The Ethics of Service

Chip R. Bell

Mr, Hightower was not a very nice man. His cold countenance was so tight it appeared even a faint smile would shatter his face. I was reading a bedtime story to my kid brother and he asked, "What's a troll?" When I told him that a troll was a very short Mr. Hightower, he immediately understood the imagery. If our family went to town on Saturday, a sidewalk encounter with Mr. Hightower was more frightening than having to walk home alone on a dark night from grandmother's house.

Mr, Hightower's cattle farm was adjacent to our family cattle farm in South Georgia. Cattle farms were comprised of large grazing pastures; their inhabitants confined by unreliable fences. Cows generally escaped their incarceration when an elderly tree expired and fell across the fence. For some reason our cows always ventured north to Mr. Hightower's front lawn; his cows loitered south along the highway beside our pasture to visit our cows.

The manner my dad handled a Hightower cow invasion and how Mr. Hightower handled the exact same scenario was a powerful lesson in the ethics of service. Mr. Hightower called up at first light with a demanding: "Ray, a bunch of your #%@ cows are out again! Get your boys up right now and come get 'em out of my front yard. They've probably eaten my squash." Mr. Hightower always forgot cows don't eat vegetables.

When my dad spotted Mr. Hightower's cows taking a joy ride, he never called. He calmly got us up to go with him to return the cows to their proper domicile. But, he went one step further. He found the site of their prison break and repaired it. He waited until he saw Mr. Hightower on Saturday uptown to provide a cordial briefing of the incident. Mr. Hightower never expressed gratitude and always seemed puzzled. But, it never mattered to my dad. He knew he had done a good deed, helped retain civility between neighbors, and taught his boys the power of service.

The Anatomy of Service

What is the act of service, really? We associate it with assistance or help—doing a good deed that benefits another. However, for such a benefit to matter it must fall outside of the realm of routine. When we get our car repaired we bring with our vehicle certain expectations. We expect the work to be done accurately and with limited wait. We expect the mechanic to "clean up after himself"—no grease on our car seat. We also expect when we retrieve our repaired vehicle to have to get out our wallet. We only recall such a standard encounter if the experience fails to meet our expectations or exceeds our expectations.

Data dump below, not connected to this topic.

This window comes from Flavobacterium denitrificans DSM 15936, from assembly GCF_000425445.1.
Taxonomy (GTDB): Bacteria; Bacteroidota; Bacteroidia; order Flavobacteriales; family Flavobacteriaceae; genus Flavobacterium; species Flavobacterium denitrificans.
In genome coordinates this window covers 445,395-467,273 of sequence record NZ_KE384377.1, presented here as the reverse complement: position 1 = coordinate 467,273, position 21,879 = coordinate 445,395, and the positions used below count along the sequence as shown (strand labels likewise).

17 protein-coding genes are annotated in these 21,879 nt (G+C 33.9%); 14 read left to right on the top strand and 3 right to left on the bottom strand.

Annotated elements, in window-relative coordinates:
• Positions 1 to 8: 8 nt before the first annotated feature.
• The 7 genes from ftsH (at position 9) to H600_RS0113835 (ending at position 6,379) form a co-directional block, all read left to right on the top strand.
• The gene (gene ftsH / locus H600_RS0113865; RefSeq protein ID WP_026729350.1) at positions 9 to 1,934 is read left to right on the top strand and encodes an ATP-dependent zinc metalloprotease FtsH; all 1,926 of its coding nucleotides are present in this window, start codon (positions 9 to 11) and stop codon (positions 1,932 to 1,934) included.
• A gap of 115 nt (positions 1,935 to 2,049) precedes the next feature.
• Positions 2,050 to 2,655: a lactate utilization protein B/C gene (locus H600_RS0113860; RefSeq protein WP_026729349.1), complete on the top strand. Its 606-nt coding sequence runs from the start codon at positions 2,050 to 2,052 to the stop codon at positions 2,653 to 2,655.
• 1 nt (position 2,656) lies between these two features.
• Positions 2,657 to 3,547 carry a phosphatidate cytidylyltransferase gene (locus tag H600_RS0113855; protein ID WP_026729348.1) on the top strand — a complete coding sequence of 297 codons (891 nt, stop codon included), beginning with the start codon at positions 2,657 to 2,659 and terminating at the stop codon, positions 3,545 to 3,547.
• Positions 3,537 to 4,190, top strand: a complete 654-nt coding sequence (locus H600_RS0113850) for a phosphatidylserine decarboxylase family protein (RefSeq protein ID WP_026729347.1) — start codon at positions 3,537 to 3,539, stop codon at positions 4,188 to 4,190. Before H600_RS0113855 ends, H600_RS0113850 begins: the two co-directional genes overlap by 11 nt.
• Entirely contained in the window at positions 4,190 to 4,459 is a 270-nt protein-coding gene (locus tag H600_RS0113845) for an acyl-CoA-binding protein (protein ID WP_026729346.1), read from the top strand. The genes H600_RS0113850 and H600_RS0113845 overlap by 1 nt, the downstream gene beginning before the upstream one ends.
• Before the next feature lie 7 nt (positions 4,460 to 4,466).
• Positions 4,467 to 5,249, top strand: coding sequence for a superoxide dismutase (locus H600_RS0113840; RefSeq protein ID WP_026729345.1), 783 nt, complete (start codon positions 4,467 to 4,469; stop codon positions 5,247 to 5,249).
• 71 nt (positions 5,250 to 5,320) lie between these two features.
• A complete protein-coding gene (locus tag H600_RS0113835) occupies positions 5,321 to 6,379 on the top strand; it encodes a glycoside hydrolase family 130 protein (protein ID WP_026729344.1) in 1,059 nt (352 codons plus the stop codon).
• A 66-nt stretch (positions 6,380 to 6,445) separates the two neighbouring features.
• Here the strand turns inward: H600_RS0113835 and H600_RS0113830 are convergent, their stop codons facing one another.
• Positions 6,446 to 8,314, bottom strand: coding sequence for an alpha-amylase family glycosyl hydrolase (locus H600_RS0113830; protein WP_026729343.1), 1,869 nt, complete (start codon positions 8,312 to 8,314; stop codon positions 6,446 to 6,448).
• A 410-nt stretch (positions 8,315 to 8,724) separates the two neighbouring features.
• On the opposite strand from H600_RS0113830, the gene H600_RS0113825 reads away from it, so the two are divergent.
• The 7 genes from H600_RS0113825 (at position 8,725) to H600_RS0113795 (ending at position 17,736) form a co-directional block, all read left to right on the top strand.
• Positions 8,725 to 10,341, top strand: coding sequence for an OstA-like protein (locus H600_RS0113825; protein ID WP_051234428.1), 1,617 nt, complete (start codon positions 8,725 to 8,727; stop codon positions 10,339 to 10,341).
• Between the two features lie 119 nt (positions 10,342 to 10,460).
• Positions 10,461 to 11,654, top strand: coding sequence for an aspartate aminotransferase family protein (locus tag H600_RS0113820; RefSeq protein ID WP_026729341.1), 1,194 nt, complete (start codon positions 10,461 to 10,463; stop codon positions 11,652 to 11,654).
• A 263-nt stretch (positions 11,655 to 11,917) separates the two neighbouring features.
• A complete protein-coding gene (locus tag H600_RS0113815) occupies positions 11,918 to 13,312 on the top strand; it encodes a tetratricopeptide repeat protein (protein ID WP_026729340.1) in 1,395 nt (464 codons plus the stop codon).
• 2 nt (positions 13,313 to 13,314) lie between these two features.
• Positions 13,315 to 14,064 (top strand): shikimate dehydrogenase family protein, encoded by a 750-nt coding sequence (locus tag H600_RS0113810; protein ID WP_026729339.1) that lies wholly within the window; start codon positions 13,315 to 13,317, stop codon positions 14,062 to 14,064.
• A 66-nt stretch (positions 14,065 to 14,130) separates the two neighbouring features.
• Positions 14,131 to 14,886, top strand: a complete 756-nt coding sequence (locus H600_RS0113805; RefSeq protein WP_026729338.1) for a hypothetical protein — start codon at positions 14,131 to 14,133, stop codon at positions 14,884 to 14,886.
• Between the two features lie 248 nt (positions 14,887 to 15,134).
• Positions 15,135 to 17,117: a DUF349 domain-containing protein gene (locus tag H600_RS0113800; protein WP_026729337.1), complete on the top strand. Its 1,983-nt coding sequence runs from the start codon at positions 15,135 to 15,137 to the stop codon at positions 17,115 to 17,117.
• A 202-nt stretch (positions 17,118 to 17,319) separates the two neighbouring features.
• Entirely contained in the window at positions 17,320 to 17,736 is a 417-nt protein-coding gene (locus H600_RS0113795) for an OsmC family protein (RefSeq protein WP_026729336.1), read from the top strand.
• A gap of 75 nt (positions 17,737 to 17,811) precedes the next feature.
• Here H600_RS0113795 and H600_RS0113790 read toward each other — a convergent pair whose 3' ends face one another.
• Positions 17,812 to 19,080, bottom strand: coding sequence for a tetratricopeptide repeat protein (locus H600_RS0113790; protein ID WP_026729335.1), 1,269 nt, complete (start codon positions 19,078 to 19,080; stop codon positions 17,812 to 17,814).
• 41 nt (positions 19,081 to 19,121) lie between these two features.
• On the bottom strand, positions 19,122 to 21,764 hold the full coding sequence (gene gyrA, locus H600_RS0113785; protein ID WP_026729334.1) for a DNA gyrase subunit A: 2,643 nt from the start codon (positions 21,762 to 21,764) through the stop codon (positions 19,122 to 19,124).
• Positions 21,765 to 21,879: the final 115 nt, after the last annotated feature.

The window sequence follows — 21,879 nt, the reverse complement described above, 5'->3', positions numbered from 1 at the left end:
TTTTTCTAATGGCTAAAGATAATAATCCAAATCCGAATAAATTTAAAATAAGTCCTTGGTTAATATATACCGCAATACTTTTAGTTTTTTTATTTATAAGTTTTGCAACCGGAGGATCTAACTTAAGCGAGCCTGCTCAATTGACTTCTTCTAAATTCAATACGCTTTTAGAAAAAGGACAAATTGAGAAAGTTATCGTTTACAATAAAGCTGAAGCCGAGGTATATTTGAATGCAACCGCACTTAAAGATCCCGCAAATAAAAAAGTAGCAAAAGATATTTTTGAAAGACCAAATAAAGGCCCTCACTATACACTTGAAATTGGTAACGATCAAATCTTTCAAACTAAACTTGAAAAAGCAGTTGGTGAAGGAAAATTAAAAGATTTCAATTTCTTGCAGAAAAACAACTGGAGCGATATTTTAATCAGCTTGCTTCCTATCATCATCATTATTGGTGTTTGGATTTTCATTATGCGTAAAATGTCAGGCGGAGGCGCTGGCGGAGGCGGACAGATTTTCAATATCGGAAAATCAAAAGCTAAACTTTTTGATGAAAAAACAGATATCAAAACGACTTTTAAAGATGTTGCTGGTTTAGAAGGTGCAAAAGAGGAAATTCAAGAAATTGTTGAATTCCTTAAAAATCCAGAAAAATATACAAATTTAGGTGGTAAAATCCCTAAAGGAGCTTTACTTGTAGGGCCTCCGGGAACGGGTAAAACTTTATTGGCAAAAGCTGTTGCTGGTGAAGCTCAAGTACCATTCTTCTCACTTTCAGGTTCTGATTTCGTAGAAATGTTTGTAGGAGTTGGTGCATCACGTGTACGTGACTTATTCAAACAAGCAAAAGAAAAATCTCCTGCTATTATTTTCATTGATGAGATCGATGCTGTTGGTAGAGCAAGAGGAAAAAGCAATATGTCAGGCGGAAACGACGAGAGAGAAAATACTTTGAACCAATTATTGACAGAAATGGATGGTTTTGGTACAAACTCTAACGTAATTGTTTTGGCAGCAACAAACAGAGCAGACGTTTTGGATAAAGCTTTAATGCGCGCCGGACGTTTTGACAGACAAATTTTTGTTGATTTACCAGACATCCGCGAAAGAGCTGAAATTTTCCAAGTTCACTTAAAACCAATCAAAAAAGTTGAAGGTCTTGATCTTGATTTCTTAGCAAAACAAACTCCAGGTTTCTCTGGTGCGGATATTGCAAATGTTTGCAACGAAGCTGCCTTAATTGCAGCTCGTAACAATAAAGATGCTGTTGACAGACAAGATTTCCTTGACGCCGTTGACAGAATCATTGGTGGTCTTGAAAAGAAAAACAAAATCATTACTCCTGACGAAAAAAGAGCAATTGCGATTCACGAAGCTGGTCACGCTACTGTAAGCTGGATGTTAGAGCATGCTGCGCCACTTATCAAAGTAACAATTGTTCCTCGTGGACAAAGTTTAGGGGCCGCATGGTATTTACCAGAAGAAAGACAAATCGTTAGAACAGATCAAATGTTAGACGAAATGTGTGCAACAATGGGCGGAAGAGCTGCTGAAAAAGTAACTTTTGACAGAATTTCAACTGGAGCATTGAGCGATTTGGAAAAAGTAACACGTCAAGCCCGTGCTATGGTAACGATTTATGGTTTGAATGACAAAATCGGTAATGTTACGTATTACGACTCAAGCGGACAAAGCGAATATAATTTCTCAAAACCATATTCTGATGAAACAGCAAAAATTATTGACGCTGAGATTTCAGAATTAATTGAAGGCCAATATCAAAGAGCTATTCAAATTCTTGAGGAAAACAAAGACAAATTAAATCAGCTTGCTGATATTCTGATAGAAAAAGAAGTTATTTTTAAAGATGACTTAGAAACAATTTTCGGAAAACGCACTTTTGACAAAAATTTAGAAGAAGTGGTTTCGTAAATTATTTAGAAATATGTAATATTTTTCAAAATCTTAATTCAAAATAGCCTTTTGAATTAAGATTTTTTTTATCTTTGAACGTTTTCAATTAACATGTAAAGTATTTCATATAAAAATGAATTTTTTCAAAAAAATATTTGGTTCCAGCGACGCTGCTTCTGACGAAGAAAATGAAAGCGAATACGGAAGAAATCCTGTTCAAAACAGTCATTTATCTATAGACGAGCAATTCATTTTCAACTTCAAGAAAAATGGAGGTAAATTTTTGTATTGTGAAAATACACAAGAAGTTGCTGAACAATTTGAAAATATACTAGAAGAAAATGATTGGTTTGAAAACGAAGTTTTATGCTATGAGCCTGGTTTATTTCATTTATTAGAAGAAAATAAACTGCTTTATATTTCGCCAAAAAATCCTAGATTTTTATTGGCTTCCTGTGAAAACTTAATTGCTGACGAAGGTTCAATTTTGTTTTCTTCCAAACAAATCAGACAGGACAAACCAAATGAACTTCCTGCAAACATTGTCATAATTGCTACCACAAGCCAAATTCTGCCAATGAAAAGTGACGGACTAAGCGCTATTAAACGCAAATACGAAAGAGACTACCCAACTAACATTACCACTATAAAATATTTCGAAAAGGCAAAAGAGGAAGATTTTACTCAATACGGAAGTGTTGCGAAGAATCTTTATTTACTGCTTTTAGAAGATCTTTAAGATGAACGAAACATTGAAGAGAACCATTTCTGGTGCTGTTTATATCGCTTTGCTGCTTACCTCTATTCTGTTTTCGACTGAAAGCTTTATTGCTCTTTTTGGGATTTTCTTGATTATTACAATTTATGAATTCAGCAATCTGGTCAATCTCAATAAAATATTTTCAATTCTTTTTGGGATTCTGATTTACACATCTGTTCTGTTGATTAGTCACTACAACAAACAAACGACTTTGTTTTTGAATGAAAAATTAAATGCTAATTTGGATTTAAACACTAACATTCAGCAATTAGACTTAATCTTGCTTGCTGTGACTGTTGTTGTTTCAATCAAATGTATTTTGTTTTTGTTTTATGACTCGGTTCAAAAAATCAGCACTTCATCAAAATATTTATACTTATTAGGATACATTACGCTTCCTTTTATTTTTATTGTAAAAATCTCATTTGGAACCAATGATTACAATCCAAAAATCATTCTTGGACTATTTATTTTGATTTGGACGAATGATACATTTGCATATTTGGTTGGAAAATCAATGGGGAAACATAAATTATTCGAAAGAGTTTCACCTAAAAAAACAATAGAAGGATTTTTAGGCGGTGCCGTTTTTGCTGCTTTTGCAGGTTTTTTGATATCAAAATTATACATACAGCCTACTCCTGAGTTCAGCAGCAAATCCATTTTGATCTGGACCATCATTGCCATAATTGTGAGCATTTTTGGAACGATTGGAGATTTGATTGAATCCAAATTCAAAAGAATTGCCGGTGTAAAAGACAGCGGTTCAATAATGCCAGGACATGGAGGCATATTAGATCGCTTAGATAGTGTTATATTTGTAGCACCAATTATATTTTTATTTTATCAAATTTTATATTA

Enhancing the worth of the server-to-customer exchange—value-added or value-unique—comes from the spirit of generosity. If the auto mechanic takes the time to explain the repair in a way that helps prevent a future occurrence, if the service writer leaves an ice-cold bottle of water in the car cup holder, or if the repair bill notes another problem was corrected without charge, we would describe that repair-for-money exchange as "great service" and tell our neighbors. My dad gave Mr. Hightower a gift. He could have left Mr. Hightower's cows along the road at risk of being hit by a passing truck. Instead, he generously made a sacrifice to return the cows plus repair the fence.

However, service is more than sacrifice born out generosity. As much as service is about giving, it is also about protecting. My dad knew that if he took Mr. Hightower's approach to cow invasion, the two would be on the path to a South Georgia version of the Hatfields and McCoys. His service was more than an act of generosity and sacrifice; it was also an act of stewardship. He was giving; he was also guarding.

Ritz-Carlton Hotel Company authorizes employees, including housekeepers, to spend up to $2000 to make sure a hotel guest leaves satisfied. But, if you examine that authorization closer, you learn that prior to empowerment came special training in how to handle situations in a way that minimized the need for such a costly gesture. Employees were taught to think like owners and "take care of the organization" as they were "taking care of the customer." When customers witness acts of generosity that go beyond what they consider appropriate, they worry about the long-term viability of the enterprise. All of Ritz's associates are as focused on revpar (revenue per available room) as they are on their GSI (guest satisfaction index).

Service is also about hospitality. The auto mechanic who does all the right things to add value to the exchange but does it with a negative attitude can cancel out all the benefit. A generous act without a generous manner looks to the customer like a ploy or ruse. Generosity only has power when it is delivered with authenticity and enthusiasm. Mr. Hightower's cold countenance never changed. But, that never stopped my dad from treating him like a valued neighbor. The lesson we got was the fact that we had complete control over our attitudes. Since positive feels better than negative, we could choose happy despite the Mr. Hightower?s we encountered in life.

Service works when it enriches the exchanges. Customers feel valued when the experience a service provider delivers something special to the encounter. But generous must be coupled with conscientiousness or it turns contentment into caution. And, a generous heart without an enthusiastic spirit risks leaving customers believing they have received a gesture without importance and a gift without worth.

Chip R. Bell is founder and senior partner with the Chip Bell Group. A renowned keynote speaker, he is the author of several best-selling books. His newest book is Wired and Dangerous: How Your Customers Have Changed and What to do About it (with John Patterson) He can be reached through www.chipbell.com.

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